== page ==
Neumann is making a smiling figure from Veracruz, Mexico; an Egyptian Paste figure of Isis and her son Horus; and a Sancai vase from the Tang Dynasty.

“I chose those because I have an equal love for throwing and figure,” Neumann said. “I haven’t done as much with the figure, so I wanted to get a little bit more practice on that.”

Neumann said Bohls wants students to get in touch with the person who made the object originally.

“That’s what I was trying to do. The figure one, I got done making it, and it was almost like I was in a trance when it was done because there’s so much detail,” she said. “When I was done with it, I was in the zone the whole time I did it. You take a step back, and you really were in that person’s shoes making it, trying to figure out how they did it.”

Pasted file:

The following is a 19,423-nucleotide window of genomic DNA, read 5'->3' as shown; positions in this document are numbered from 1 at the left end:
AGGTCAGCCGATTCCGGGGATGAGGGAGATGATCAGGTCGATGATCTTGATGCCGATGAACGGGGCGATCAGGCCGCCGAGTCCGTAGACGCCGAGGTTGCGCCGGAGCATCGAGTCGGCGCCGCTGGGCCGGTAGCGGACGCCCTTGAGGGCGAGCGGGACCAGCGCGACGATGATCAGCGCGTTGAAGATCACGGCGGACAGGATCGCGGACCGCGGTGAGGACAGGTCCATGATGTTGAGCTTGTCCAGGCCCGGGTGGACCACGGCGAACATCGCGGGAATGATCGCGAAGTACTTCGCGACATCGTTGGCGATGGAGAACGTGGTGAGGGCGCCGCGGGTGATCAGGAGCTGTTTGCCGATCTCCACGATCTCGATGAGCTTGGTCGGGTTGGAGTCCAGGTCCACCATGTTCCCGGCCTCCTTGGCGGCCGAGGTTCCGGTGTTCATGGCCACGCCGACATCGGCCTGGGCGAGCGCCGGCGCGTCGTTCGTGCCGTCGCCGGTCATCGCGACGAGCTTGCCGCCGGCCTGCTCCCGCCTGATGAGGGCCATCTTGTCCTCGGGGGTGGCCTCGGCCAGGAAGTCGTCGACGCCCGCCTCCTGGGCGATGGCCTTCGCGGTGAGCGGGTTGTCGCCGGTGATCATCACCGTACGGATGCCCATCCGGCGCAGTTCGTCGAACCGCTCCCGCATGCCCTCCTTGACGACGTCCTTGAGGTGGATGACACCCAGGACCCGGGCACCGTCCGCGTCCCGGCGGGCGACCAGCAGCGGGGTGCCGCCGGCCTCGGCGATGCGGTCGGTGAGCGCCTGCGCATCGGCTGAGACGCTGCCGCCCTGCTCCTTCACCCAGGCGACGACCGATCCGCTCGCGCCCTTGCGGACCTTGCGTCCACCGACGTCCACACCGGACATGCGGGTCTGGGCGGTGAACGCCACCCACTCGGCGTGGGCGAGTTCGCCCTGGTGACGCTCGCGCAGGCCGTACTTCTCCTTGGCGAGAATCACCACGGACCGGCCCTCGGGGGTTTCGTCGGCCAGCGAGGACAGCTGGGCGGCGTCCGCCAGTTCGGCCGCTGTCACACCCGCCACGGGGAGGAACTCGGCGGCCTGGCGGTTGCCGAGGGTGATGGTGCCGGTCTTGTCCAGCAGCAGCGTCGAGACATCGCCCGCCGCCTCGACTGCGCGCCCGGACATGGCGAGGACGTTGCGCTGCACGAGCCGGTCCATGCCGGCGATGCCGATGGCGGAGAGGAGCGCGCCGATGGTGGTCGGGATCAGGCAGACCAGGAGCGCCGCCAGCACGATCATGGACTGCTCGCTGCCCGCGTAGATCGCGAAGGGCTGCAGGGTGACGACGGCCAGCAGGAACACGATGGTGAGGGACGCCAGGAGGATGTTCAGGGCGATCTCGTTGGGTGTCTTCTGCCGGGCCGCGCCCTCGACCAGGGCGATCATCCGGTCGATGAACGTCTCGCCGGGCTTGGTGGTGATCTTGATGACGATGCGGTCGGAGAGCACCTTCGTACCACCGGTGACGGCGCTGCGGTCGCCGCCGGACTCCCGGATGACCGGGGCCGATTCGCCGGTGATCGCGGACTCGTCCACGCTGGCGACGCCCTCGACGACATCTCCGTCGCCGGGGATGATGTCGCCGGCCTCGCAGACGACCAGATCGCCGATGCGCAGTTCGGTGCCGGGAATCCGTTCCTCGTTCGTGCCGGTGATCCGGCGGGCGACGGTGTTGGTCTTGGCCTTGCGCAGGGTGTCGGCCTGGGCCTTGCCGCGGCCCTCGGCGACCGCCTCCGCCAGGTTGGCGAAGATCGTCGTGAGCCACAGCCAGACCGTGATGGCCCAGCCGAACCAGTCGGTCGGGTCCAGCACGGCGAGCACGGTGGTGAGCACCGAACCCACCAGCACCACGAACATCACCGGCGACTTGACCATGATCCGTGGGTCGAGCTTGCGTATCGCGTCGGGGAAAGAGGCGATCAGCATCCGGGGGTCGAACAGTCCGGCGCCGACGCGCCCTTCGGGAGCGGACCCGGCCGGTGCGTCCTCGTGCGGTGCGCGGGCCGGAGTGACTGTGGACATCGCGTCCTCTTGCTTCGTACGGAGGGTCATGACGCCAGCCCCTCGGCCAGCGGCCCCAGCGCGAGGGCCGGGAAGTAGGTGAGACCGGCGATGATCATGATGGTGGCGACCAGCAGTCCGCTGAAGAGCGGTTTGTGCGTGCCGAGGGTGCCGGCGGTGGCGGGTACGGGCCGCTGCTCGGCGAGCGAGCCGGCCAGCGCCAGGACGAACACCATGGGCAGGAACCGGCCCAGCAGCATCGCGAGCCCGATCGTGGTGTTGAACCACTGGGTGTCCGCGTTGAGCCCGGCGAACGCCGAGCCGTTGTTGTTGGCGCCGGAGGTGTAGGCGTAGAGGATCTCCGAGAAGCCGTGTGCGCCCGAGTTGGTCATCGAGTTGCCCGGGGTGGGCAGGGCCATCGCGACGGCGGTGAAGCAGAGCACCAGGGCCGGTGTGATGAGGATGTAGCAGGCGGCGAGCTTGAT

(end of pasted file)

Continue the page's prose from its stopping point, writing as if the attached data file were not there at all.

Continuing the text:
Second-year graduate student Shalya Marsh, of Cambridge, N.Y., is making a series of Islamic tiles, a Zia Pueblo dough bowl, a pre-Columbian standing figure and a Japanese Imari ware over glaze enamel plate.

“The most challenging and also the best part of the Making History class has been recreating the objects using the original methods and materials,” Marsh said. “This requirement meant that some of us had to make our own tools, do extensive glaze and clay testing and even make and remake the pieces in order to get the required result. Due to this, we gained a better understanding of materials and building methods that could influence the way that we build in the future.”

First-year graduate student Louise Deroualle, who is from Sao Paulo, Brazil, is making objects from ancient Native American cultures, focusing on the Anasazi culture for one of the projects and on the Mimbres culture for another one.